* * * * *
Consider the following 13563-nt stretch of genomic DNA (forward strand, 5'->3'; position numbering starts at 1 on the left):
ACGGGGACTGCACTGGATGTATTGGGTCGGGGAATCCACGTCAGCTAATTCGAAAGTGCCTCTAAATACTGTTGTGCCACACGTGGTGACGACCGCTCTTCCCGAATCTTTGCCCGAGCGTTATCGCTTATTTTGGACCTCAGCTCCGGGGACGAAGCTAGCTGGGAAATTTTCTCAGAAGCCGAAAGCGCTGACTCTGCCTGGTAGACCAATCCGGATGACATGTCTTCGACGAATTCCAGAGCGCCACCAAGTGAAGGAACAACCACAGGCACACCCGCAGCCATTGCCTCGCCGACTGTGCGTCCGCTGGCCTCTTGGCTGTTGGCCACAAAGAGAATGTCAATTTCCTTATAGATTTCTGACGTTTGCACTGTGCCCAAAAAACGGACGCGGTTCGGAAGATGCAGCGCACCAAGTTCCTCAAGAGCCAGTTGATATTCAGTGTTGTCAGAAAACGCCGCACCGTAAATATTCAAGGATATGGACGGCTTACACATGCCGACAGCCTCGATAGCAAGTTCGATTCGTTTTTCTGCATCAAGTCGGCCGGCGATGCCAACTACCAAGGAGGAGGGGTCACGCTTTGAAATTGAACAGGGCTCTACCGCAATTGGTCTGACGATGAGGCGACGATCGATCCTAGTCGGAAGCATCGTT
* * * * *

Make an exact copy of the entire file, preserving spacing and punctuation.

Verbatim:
Consider the following 13563-nt stretch of genomic DNA (forward strand, 5'->3'; position numbering starts at 1 on the left):
ACGGGGACTGCACTGGATGTATTGGGTCGGGGAATCCACGTCAGCTAATTCGAAAGTGCCTCTAAATACTGTTGTGCCACACGTGGTGACGACCGCTCTTCCCGAATCTTTGCCCGAGCGTTATCGCTTATTTTGGACCTCAGCTCCGGGGACGAAGCTAGCTGGGAAATTTTCTCAGAAGCCGAAAGCGCTGACTCTGCCTGGTAGACCAATCCGGATGACATGTCTTCGACGAATTCCAGAGCGCCACCAAGTGAAGGAACAACCACAGGCACACCCGCAGCCATTGCCTCGCCGACTGTGCGTCCGCTGGCCTCTTGGCTGTTGGCCACAAAGAGAATGTCAATTTCCTTATAGATTTCTGACGTTTGCACTGTGCCCAAAAAACGGACGCGGTTCGGAAGATGCAGCGCACCAAGTTCCTCAAGAGCCAGTTGATATTCAGTGTTGTCAGAAAACGCCGCACCGTAAATATTCAAGGATATGGACGGCTTACACATGCCGACAGCCTCGATAGCAAGTTCGATTCGTTTTTCTGCATCAAGTCGGCCGGCGATGCCAACTACCAAGGAGGAGGGGTCACGCTTTGAAATTGAACAGGGCTCTACCGCAATTGGTCTGACGATGAGGCGACGATCGATCCTAGTCGGAAGCATCGTT